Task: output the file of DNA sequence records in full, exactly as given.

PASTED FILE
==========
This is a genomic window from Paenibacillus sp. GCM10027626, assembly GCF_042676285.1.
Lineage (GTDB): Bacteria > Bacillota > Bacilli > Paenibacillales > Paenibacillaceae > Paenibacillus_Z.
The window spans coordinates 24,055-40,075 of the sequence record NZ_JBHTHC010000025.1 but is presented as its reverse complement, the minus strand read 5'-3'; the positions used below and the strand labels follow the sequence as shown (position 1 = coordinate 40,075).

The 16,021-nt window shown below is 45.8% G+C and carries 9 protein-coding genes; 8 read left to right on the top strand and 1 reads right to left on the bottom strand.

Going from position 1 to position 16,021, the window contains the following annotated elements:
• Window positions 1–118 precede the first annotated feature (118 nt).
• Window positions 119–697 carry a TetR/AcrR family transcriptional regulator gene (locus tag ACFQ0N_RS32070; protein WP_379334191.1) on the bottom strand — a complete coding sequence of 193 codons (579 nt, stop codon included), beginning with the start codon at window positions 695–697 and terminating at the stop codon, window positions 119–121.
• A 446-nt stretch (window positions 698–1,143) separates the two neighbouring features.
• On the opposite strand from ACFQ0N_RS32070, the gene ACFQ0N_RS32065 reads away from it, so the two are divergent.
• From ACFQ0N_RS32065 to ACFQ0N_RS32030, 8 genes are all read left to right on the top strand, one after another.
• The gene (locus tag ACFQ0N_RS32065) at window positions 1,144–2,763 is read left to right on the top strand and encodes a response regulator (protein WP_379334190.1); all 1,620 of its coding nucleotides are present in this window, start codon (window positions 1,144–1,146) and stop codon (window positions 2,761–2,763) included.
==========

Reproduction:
This is a genomic window from Paenibacillus sp. GCM10027626, assembly GCF_042676285.1.
Lineage (GTDB): Bacteria > Bacillota > Bacilli > Paenibacillales > Paenibacillaceae > Paenibacillus_Z.
The window spans coordinates 24,055-40,075 of the sequence record NZ_JBHTHC010000025.1 but is presented as its reverse complement, the minus strand read 5'-3'; the positions used below and the strand labels follow the sequence as shown (position 1 = coordinate 40,075).

The 16,021-nt window shown below is 45.8% G+C and carries 9 protein-coding genes; 8 read left to right on the top strand and 1 reads right to left on the bottom strand.

Going from position 1 to position 16,021, the window contains the following annotated elements:
• Window positions 1–118 precede the first annotated feature (118 nt).
• Window positions 119–697 carry a TetR/AcrR family transcriptional regulator gene (locus tag ACFQ0N_RS32070; protein WP_379334191.1) on the bottom strand — a complete coding sequence of 193 codons (579 nt, stop codon included), beginning with the start codon at window positions 695–697 and terminating at the stop codon, window positions 119–121.
• A 446-nt stretch (window positions 698–1,143) separates the two neighbouring features.
• On the opposite strand from ACFQ0N_RS32070, the gene ACFQ0N_RS32065 reads away from it, so the two are divergent.
• From ACFQ0N_RS32065 to ACFQ0N_RS32030, 8 genes are all read left to right on the top strand, one after another.
• The gene (locus tag ACFQ0N_RS32065) at window positions 1,144–2,763 is read left to right on the top strand and encodes a response regulator (protein WP_379334190.1); all 1,620 of its coding nucleotides are present in this window, start codon (window positions 1,144–1,146) and stop codon (window positions 2,761–2,763) included.